A Few Tips for Integrating OneNote Into Your Life

Posted on November 28, 2016 by Paul Thurrott in Android, iOS, Office, Office 365, OneDrive, Windows 10, Windows Phones with 40 Comments

A Few Tips for Integrating OneNote Into Your Life

Microsoft OneNote is the best note-taking solution in the world, and it’s available for free on every personal tech platform. You should use it. And here are a few tips for getting started.

Note: This post is inspired by Mike Elgin’s Computerworld post, Why you should start using Google Keep right away. I love Mike, and I understand why he recommends Google Keep. But I feel that OneNote is an even better solution. Plus it’s really free, and not “free for the price of your advertising-driven soul.”

Get it for free. OneNote is free for every modern platform imaginable: the Windows desktop, Windows tablets, Windows phones, Mac, iPad, iPhone, Apple Watch, Android handsets and tablets, Android Wear, and on the web. No matter which platform choices you make, OneNote is there.

Instantly capture anything when you’re on the go with iPhone. On a 3D Touch-enabled iPhone, you can tap and hold on the OneNote icon and access OneNote features like New Note, New Photo, and New List, plus access notifications and recent notes. You can also access these features by adding the OneNote widget to your Today screen. And that New Photo option is perfect for scanning in a whiteboard or document too, just as with the separate Office Lens app.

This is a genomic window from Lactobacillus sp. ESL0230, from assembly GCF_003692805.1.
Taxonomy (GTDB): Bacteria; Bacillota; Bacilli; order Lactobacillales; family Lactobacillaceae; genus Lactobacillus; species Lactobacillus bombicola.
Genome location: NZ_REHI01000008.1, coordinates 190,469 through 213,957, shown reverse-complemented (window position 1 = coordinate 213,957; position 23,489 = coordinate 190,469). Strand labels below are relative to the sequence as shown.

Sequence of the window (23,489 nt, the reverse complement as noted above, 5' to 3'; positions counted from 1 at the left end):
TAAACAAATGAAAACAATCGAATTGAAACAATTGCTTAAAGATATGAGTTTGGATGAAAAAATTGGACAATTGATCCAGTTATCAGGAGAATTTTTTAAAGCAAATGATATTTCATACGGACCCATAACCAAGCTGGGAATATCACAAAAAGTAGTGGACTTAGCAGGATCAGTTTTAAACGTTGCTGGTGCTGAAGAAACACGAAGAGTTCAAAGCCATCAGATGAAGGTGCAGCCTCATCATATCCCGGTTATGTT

Instantly capture anything when you’re on the go with Android. OneNote for Android let you add a OneNote badge to the home screen so you can take a note, clip, or photo anytime. Not a fan of Android badges? You can add a variety of OneNote widgets instead, including two full-featured widgets and separate icon-sized widgets for taking an audio note, starting a new note, and taking a picture.

Instantly capture anything from your browser. You can add the OneNote Clipper extension to your browser: It works with Google Chrome, Mozilla Firefox, or Microsoft Edge. So it works with Chromebook too.

Use it as a sketchpad. OneNote is the only note-taking solution to fully support digital ink capabilities, which can be used for handwritten notes with a pen, of course, and full transcription/search functionality, but also for sketching.

This is obviously just the tip of the iceberg when it comes to getting started with OneNote. What else should be on this list?

 

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